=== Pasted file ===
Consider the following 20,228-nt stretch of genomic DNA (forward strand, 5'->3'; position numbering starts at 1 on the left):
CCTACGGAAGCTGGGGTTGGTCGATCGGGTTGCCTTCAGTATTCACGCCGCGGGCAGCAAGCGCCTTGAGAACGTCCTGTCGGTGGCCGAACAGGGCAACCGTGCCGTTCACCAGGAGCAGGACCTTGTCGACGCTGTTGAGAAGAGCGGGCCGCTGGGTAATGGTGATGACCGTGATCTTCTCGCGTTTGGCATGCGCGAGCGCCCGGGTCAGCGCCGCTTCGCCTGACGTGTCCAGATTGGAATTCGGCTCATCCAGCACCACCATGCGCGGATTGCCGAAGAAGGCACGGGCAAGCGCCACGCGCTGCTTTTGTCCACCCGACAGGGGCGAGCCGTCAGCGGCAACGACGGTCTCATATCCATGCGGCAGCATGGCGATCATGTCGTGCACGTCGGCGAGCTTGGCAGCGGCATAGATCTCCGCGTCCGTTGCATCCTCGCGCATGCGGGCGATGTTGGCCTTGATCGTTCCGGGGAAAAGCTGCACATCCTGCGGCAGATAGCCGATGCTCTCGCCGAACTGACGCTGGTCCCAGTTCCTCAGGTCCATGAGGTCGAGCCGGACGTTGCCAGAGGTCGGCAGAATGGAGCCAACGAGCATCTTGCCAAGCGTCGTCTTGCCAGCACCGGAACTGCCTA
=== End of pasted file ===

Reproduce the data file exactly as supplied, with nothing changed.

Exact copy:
Consider the following 20,228-nt stretch of genomic DNA (forward strand, 5'->3'; position numbering starts at 1 on the left):
CCTACGGAAGCTGGGGTTGGTCGATCGGGTTGCCTTCAGTATTCACGCCGCGGGCAGCAAGCGCCTTGAGAACGTCCTGTCGGTGGCCGAACAGGGCAACCGTGCCGTTCACCAGGAGCAGGACCTTGTCGACGCTGTTGAGAAGAGCGGGCCGCTGGGTAATGGTGATGACCGTGATCTTCTCGCGTTTGGCATGCGCGAGCGCCCGGGTCAGCGCCGCTTCGCCTGACGTGTCCAGATTGGAATTCGGCTCATCCAGCACCACCATGCGCGGATTGCCGAAGAAGGCACGGGCAAGCGCCACGCGCTGCTTTTGTCCACCCGACAGGGGCGAGCCGTCAGCGGCAACGACGGTCTCATATCCATGCGGCAGCATGGCGATCATGTCGTGCACGTCGGCGAGCTTGGCAGCGGCATAGATCTCCGCGTCCGTTGCATCCTCGCGCATGCGGGCGATGTTGGCCTTGATCGTTCCGGGGAAAAGCTGCACATCCTGCGGCAGATAGCCGATGCTCTCGCCGAACTGACGCTGGTCCCAGTTCCTCAGGTCCATGAGGTCGAGCCGGACGTTGCCAGAGGTCGGCAGAATGGAGCCAACGAGCATCTTGCCAAGCGTCGTCTTGCCAGCACCGGAACTGCCTA